Spread the word, come out, get low, Crunklandia ahoy!

    Crunk Up For Tsunami Relief
     Friday Jan 28th  /  Rothko 116 Suffolk NYC

$6 admission, to be donated to humanitarian relief in SE Asia & Sudan

         DJ /Rupture (Barcelona, Soot Records, Tigerbeat6)
         I-Sound (NYC, Full Watts, Transparent Records)
         Shadetek Sound System (NYC, Warp, Sound-Ink, Shockout)
         Mode Raw (NYC, Change Agent)


Friday 14 January 2005 at 08:32 am

In 2004 I got to meet & hang-out with 2 true giants in my audio/cultural landscape: the Moroccan band Nass El Ghiwane & the American radio artist/wound technician Gregory Whitehead. Who?

UbuWeb just posted an MP3 anthology of 20 years of Whitehead´s radio plays, performances and outcasts, along with a few of his writings. The MP3s range from his early tapes  (where I first heard Ziggurat) to an 11minute excerpt from “The Loneliest Road”, a 2003 radioplay for the BBC with music composed by The Books (as soon as I heard Thought for Food I sent it to Gregory, he loved it, contacted them, and the rest is...)

I've always been impressed with the way Gregory´s stuff circulates—looking for it directly is never the best option because his material moves simultaneously via several seemingly unrelated channels: cassettes traded in the old experimental mailswap circuit, pseudonym 7”s, screamscape studies for local radio & audience telephones, commissions from the BBC, articles here & there, editor behind some definitive books on sound & radio. He sidesteps the usual categories of musician/critic, academic/street, high art/no-fi art, documentarian/confidence man, thanatos/eros, etc. Even at its most theoretical, his writing remains rooted, relevant.

I heard the tapes first. Whitehead's soundwork is viscerally compelling—a lot of it is simply words, gasps, and utterances. Additional sounds set a psychological mood or unnerve. Yet it's playful--overtly funny, flirting with desire. It tells or suggests stories, though the narrative may be linear, cyclical, disarticulate, or straight-up impossible. Quality creepy + dead-on smarts.


from Drone Tones and other Radiobodies"

Radio is mostly a set of relationships, an intricate triangulation of listener, “player” and system. It’s also a huge corporate beast, and the awareness that you’re working within a highly capitalized network. Finally, there is the way in which radio is listened to, frequently in an extremely low-fi environment, with people listening on a car radio, or they’re in the kitchen and they’re cooking and they’re listening with only half an ear. To me, radio art comes to grips with all of that, it comes to grips with both the context of production and the context of listening.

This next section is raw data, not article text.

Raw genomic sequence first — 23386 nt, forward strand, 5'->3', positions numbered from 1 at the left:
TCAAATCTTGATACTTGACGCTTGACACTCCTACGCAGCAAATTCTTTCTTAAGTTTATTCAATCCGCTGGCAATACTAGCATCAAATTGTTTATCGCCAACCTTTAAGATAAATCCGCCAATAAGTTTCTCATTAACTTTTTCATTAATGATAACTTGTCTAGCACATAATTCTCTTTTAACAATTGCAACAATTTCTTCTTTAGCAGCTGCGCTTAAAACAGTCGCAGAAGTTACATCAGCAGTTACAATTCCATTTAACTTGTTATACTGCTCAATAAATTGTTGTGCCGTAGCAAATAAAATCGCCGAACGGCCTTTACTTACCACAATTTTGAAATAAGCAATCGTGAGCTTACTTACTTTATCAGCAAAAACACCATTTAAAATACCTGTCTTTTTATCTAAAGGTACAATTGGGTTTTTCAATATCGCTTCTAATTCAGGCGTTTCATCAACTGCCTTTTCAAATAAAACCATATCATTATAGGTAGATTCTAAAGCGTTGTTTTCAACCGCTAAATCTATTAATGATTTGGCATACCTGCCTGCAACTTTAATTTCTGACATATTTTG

UbuWeb is a great resource in and of itself, containing all sorts of audio gems & interviews from the 20th century avant-garde, such as a 1967 Salvador Dalí flexidisc, a 3-hour FMU interview with Henry Flynt, Artaud, Dockstader (“because I´ve had no schooling in traditional music I in a way start back where I suppose hundreds of years thousands where the first guy picked up a rock or something and started to me music is just very simply a matter of tension and release.”), Tzara, many many more.

 & further quotes from Whitehead



Thursday 13 January 2005 at 11:57 am somebody posted this on my building.



Wednesday 12 January 2005 at 07:19 am

There's a fun mix of misapplied statistics and dry social observation in today's  NYTimes article on Spanish lifestyle rhythms: big meal of the day at 3pm, dinner around 10pm, etc. (if you don't have a log-on name, use "toneburst" for both user ID & password to read it).   My favorite sentence: "Spaniards work more hours per week than the average European, according to the Organization for Economic Cooperation and Development, but they accomplish less."  Apparently Spanish people sleep less than the average European too.  "The lack of sleep has serious health effects for Spanish society, he said, including a greater incidence of physical and mental illness and higher rates of traffic and workplace accidents."   (Nobody except the dude NYT found truly believes that more sleep would make Spain a less inefficient country.)